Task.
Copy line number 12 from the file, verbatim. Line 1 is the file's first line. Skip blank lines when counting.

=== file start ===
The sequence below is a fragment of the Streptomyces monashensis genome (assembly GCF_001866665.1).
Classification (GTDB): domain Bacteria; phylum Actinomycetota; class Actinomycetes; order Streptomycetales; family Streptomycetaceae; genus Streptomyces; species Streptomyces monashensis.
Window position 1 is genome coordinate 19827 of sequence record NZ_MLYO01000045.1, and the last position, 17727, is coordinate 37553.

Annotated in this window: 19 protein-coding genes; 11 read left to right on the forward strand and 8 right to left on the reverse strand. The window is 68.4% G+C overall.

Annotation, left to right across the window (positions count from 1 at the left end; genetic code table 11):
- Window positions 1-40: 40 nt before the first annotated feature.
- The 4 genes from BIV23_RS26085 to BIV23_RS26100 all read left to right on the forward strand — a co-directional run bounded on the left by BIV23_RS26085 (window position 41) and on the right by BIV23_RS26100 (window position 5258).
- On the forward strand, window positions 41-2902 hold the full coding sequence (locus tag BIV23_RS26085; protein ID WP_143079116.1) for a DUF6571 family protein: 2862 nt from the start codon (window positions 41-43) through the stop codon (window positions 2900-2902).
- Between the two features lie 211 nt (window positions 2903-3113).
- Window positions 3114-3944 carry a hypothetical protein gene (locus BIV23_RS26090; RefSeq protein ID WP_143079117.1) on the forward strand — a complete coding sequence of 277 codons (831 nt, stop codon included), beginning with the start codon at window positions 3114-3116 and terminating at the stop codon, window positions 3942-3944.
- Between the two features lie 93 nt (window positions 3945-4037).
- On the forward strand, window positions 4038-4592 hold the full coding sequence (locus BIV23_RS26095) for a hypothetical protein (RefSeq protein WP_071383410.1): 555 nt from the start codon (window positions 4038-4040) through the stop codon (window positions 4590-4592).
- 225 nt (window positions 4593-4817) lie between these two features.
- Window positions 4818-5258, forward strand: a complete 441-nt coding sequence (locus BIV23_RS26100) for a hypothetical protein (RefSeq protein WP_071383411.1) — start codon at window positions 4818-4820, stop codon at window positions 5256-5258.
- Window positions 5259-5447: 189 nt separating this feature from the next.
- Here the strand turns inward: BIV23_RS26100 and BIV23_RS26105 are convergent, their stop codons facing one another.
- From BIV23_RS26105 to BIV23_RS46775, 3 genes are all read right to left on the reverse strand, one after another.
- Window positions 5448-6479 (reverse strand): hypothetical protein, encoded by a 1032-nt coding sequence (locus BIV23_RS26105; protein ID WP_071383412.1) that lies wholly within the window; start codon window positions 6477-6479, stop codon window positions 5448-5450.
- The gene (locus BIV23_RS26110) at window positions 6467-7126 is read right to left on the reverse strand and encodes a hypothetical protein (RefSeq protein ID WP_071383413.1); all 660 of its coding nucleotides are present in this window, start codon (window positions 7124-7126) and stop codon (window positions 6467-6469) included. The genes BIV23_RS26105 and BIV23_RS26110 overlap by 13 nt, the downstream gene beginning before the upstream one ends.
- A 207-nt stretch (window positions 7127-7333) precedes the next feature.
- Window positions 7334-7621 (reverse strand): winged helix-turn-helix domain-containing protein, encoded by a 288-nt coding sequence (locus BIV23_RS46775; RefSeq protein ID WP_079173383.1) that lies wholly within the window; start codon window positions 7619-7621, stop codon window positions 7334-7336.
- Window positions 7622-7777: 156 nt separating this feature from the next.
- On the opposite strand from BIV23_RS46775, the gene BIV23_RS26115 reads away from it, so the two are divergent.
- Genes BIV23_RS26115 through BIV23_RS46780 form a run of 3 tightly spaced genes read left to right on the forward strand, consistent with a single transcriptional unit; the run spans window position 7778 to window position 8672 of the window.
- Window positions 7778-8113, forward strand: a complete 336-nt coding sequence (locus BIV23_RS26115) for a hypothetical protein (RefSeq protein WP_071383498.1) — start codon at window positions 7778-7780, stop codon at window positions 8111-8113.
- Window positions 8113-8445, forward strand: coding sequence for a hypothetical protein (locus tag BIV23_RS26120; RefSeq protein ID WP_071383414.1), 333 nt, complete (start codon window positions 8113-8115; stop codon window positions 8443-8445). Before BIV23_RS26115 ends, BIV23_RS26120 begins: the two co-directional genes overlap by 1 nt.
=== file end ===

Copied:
- On the forward strand, window positions 4038-4592 hold the full coding sequence (locus BIV23_RS26095) for a hypothetical protein (RefSeq protein WP_071383410.1): 555 nt from the start codon (window positions 4038-4040) through the stop codon (window positions 4590-4592).